Daytime GOES-13 (GOES-East) Visible (0.63 µm, 1-km resolution) images on 23 December (below) showed the development of several lines of severe thunderstorms — some with bowing segments earlier in the day — with many storms exhibiting signatures of well-defined Overshooting Tops and having strong Cloud-Top Cooling rates.

GOES-13 Visible (0.63 µm) images [click to play animation]

GOES-13 Visible (0.63 µm) images [click to play animation]

Longer animations of GOES-13 Infrared (10.7 µm, 4-km resolution) and Water Vapor (6.5 µm, 4-km resolution) images that extended into the nighttime hours of the severe weather outbreak are shown below.

GOES-13 Infrared (10.7 µm) images [click to play animation]

GOES-13 Infrared (10.7 µm) images [click to play animation]

GOES-13 Water Vapor (6.5 µm) images [click to play animation]

GOES-13 Water Vapor (6.5 µm) images [click to play animation]

Tornado in central California

November 15th, 2015

GOES-15 Visible (0.63 µm) images [click to play animation]

GOES-15 Visible (0.63 µm) images [click to play animation]

An EF-1 tornado was on the ground for about 20 minutes near Denair (Local Storm Report | Facebook post) in central California on 15 November 2015. 1-km resolution GOES-15 Visible (0.63 µm) images (above) showed that clusters of small thunderstorms rapidly developed in an environment of instability along and just behind a fast-moving cold frontal boundary. The location of the tornado is indicated by a red “T” on the 2145, 2200, and 2211 UTC images. Very strong southwesterly winds aloft allowed the upwind portion of the highly-tilted thunderstorms to be brightly illuminated by the low sun angle of late afternoon in mid-November.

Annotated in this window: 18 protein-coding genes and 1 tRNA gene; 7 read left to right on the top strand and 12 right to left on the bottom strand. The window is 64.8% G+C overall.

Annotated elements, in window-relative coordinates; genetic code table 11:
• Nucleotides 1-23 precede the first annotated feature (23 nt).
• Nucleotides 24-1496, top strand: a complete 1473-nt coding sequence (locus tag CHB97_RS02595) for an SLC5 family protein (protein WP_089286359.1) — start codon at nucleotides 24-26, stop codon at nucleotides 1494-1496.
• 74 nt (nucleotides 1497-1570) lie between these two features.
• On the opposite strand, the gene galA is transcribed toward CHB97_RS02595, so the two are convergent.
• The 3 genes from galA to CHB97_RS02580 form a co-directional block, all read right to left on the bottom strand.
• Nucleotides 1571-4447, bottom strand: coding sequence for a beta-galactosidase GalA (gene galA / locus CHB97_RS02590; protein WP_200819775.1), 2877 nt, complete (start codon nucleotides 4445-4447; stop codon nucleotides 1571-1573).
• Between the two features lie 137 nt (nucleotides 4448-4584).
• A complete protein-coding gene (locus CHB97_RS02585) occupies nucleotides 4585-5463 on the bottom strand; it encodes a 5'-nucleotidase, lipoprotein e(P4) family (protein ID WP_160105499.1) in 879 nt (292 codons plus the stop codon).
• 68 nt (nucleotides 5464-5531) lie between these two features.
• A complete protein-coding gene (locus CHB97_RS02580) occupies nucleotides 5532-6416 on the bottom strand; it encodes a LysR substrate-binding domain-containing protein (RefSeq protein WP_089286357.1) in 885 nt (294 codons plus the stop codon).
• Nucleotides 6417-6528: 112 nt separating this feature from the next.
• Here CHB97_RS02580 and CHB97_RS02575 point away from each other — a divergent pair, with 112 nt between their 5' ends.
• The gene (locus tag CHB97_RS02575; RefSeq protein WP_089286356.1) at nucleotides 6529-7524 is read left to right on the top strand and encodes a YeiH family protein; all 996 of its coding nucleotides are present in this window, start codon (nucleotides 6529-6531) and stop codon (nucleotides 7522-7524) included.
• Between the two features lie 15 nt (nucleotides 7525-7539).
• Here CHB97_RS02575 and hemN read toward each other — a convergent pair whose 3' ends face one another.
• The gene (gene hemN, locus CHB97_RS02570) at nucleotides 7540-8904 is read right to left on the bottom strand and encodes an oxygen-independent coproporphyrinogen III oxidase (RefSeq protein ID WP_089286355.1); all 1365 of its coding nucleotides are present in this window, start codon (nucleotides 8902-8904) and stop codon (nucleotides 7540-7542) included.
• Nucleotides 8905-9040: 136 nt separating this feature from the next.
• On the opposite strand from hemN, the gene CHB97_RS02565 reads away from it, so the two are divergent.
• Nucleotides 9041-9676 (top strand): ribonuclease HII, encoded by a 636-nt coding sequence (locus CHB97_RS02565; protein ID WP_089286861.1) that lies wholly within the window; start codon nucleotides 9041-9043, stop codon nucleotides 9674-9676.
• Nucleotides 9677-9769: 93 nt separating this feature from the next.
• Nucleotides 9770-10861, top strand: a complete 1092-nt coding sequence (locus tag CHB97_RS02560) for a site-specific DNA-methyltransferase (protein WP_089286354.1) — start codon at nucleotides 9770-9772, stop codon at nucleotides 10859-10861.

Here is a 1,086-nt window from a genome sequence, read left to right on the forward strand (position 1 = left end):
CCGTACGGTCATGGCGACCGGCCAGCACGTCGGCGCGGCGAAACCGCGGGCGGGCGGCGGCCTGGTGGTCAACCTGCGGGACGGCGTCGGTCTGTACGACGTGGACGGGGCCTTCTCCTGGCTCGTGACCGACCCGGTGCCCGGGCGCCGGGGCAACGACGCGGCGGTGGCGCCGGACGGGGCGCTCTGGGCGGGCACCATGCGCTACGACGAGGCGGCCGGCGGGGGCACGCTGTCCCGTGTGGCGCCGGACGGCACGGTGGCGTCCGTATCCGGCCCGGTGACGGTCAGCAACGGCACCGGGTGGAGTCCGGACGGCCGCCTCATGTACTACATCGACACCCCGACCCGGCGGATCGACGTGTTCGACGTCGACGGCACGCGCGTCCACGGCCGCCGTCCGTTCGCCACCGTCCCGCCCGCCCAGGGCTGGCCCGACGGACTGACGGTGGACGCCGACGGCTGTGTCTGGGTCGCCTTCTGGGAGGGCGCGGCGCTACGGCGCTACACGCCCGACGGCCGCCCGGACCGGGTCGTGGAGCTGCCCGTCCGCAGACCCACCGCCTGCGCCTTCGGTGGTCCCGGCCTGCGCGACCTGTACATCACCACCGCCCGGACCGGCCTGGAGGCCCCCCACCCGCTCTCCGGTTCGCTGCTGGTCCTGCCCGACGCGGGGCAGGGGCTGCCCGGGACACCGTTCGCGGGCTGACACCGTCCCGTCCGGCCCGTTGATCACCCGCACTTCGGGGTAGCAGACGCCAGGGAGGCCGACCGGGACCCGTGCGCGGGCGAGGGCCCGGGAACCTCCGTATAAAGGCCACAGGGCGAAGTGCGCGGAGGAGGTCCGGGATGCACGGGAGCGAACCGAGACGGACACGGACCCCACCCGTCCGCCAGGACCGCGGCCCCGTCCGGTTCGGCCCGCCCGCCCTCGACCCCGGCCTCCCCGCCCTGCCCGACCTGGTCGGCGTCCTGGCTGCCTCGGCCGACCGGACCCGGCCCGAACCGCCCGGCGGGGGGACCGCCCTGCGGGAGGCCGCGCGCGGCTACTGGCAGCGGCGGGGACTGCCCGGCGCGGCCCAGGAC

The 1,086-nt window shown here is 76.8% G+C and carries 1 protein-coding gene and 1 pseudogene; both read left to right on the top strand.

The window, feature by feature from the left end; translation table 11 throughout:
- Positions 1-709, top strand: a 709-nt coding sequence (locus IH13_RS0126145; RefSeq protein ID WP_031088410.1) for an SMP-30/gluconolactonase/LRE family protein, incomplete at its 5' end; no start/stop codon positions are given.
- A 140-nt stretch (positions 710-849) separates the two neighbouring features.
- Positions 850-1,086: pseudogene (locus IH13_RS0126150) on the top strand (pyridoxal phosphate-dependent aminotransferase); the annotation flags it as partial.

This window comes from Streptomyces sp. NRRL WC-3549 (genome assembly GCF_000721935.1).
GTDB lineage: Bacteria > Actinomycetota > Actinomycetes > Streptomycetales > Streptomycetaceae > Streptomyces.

The corresponding 4-km resolution GOES-15 Infrared (10.7 µm) images (below) revealed that cloud-top IR brightness temperatures quickly cooled from -23º C at 2130 UTC to -42º C at 2200 UTC.

GOES-15 Infrared (10.7 µm) images [click to play animation]

GOES-15 Infrared (10.7 µm) images [click to play animation]

There was a 30-minute gap in GOES-15 coverage from 2100 to 2130 UTC (due to a full disk scan), but a comparison of 1-km resolution NOAA-19 AVHRR Visible (0.63 µm) and Infrared (10.8 µm) caught the very early growth of the tornado-producing storm at 2115 UTC (below). The cloud-top IR brightness temperatures were as cold as -23º C at that time, indicating a high probability that cloud glaciation had begun.

NOAA-19 Visible (0.63 µm) and Infrared (10.8 µm) images [click to enlarge]

NOAA-19 Visible (0.63 µm) and Infrared (10.8 µm) images [click to enlarge]

A timely overpass of the Suomi NPP satellite allowed a comparison of 375-meter resolution VIIRS Visible (0.64 µm) and Infrared (11.45 µm) images during the time that the tornado was srill on the ground (below). Once again, the strong slant of the storms due to increasing wind speeds aloft allowed the western/southwestern sides of the thunderstorm clouds to be brightly illuminated on the visible image. The coldest cloud-top IR brightness temperature was -51º C (yellow color enhancement), which was just shy of the -53º C tropopause temperature reported on the Oakland rawinsonde report at 12 UTC.

Suomi NPP VIIRS Visible (0.64 µm) and Infrared (11.45 µm) images [click to enlarge]

Suomi NPP VIIRS Visible (0.64 µm) and Infrared (11.45 µm) images [click to enlarge]

A VIIRS true-color image of the storm visualized using RealEarth is shown below. The actual satellite overpass time was around 2151 UTC.

Suomi NPP VIIRS true-color image [click to enlarge]

Suomi NPP VIIRS true-color image [click to enlarge]

GOES-15 sounder Lifted Index (LI) derived product images (below) showed the pockets of post-frontal instability over central California — LI values less than -4 C were seen (yellow color enhancement).

GOES-15 sounder Lifted Index derived product images [click to play animation]